EU’s new broadband targets make Ireland’s look pedestrian

Regulators want all EU households to have access to superfast broadband inside 10 years

Figures from regulator Comreg reveal that barely 10,000 Irish customers have opted to utilise fibre-optic connections even when available. Photograph: Andy Brown/Hemera/Getty

Figures from regulator Comreg reveal that barely 10,000 Irish customers have opted to utilise fibre-optic connections even when available. Photograph: Andy Brown/Hemera/Getty

 

Regulators in Brussels want every household in the bloc to have access to superfast broadband within a decade. By superfast, they mean internet connection speeds of 100 megabits per second (mbps), which is significantly faster than the 30mbps target laid down in the Government’s National Broadband Plan (NBP).

The aspiration will be announced by the European Commission as part of a revamped broadband agenda next month, but elements of the plan have already been leaked to the media.

Copper infrastructure

The upgraded target will be extremely difficult to deliver with the copper infrastructures that still predominate here and elsewhere.

Companies boast of connecting millions of users to the new fibre products, but in reality very few homes are directly connected. For the last hop – from the street cabinet to the customer’s home – operators are still reliant on the existing copper network, which is in various states of disrepair following decades of underinvestment.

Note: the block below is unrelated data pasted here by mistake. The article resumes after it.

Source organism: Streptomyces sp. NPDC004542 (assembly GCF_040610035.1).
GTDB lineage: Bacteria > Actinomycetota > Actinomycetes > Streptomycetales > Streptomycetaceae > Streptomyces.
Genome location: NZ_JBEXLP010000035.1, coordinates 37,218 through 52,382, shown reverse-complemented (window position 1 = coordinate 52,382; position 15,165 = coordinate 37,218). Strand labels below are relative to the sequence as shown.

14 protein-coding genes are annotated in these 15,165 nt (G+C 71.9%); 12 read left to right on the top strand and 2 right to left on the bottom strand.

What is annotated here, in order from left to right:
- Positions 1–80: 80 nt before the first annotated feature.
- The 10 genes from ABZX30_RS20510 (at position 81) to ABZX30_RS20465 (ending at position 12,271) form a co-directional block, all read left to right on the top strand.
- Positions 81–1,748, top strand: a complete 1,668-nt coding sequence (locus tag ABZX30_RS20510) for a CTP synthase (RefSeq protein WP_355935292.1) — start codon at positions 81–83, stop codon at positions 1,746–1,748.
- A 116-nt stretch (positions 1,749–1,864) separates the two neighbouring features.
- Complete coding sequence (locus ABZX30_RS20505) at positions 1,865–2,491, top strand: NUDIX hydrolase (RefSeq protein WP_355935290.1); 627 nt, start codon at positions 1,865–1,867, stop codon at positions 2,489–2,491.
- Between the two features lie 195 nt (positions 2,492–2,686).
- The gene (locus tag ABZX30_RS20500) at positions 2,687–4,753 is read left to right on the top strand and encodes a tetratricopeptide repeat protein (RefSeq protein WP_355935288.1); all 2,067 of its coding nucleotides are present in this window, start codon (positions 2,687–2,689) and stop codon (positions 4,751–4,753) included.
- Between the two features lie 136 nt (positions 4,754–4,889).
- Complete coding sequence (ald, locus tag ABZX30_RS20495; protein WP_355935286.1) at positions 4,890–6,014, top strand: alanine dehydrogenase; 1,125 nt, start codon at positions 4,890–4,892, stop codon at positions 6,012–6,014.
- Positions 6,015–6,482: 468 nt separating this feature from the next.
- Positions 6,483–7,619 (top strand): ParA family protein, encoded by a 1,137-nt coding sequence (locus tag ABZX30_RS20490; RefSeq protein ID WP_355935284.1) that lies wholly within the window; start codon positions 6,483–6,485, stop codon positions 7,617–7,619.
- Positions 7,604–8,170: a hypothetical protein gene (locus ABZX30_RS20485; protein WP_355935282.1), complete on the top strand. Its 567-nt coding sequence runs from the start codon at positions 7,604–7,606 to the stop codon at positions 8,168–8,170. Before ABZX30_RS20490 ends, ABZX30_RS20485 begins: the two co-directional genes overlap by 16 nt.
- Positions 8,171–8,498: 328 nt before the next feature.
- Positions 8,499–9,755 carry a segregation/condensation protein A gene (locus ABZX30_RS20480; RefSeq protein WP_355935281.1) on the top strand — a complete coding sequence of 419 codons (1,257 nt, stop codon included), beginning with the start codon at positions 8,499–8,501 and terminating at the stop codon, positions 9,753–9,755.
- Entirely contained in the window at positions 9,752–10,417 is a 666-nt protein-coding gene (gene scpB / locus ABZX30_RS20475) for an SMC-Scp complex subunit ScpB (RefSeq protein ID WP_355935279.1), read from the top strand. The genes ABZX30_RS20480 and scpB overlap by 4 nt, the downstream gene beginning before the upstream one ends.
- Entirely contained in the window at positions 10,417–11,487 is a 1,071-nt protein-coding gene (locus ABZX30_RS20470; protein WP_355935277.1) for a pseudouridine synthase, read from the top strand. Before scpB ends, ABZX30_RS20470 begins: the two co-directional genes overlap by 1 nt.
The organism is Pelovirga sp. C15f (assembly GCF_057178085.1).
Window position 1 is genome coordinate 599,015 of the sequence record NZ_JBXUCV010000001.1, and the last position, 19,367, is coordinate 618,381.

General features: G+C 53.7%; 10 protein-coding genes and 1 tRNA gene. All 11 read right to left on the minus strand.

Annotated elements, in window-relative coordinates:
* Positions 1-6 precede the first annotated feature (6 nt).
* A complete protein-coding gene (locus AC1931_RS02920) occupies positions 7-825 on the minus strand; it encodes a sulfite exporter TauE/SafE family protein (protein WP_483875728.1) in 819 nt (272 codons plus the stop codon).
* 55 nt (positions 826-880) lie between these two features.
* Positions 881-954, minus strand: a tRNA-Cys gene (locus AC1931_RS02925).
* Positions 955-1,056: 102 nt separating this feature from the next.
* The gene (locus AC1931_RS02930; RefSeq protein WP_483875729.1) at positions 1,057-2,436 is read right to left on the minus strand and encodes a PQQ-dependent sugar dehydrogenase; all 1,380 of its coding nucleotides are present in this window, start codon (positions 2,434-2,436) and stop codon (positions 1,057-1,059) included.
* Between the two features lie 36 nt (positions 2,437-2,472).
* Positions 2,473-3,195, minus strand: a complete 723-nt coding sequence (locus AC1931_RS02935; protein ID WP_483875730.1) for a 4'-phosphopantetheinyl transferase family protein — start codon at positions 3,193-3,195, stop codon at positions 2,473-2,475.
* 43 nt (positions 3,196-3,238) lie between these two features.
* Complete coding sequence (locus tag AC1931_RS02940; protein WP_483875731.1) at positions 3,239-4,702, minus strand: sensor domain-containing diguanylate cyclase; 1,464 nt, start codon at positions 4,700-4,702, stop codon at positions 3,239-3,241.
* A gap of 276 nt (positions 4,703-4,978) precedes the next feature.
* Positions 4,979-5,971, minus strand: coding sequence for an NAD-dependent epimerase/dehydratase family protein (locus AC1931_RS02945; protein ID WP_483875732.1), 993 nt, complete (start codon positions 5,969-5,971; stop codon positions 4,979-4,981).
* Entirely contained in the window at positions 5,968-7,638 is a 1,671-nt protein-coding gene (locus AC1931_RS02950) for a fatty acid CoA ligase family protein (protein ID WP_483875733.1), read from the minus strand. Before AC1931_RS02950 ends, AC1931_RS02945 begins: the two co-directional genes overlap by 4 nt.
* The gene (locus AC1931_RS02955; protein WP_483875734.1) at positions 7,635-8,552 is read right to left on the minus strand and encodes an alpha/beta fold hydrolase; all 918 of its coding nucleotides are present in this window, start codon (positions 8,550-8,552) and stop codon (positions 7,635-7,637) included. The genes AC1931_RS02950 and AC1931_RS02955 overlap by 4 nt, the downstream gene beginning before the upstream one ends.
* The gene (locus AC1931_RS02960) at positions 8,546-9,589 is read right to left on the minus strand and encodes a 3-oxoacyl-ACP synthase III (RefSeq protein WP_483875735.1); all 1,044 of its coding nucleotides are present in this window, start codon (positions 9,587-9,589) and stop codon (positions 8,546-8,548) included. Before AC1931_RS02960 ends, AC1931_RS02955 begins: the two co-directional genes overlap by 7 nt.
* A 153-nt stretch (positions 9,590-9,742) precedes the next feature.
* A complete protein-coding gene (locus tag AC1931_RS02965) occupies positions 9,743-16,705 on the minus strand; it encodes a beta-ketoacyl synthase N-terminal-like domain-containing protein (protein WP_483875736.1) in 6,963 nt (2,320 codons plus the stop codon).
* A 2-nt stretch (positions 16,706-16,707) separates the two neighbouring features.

And that slows speeds right down.

In a recent interview with The Irish Times, Eir boss Richard Moat admitted the company had connected only 34,000 homes directly to its new fibre technology. Figures from regulator Comreg also reveal that barely 10,000 customers have opted to utilise these connections even when available.

Gigabit society

As part of its plan, Brussels is also expected to review EU state aid rules in a bid to promote more public investment in the so-called “gigabit society”. This could also pose issues for the Government’s plan, which is entering the final stages of procurement.

To get clearance for state aid, the Department of Communications will have to demonstrate to Brussels that the technology being invested in is significantly better than what is currently available.

Brussels has strict rules around state aid and the 30mbps crystallised in the Irish plan may soon look somewhat ordinary in the context of the EU’s new targets.

The NBP’s predecessor, begun in 2009, delivered a basic download speed of 1.2mbps to 250,000 homes but was obsolete even before its completion.

That said, the 30mbps target is not an average but a minimum, and it would put rural Ireland on a stronger digital footing than most of rural Europe.

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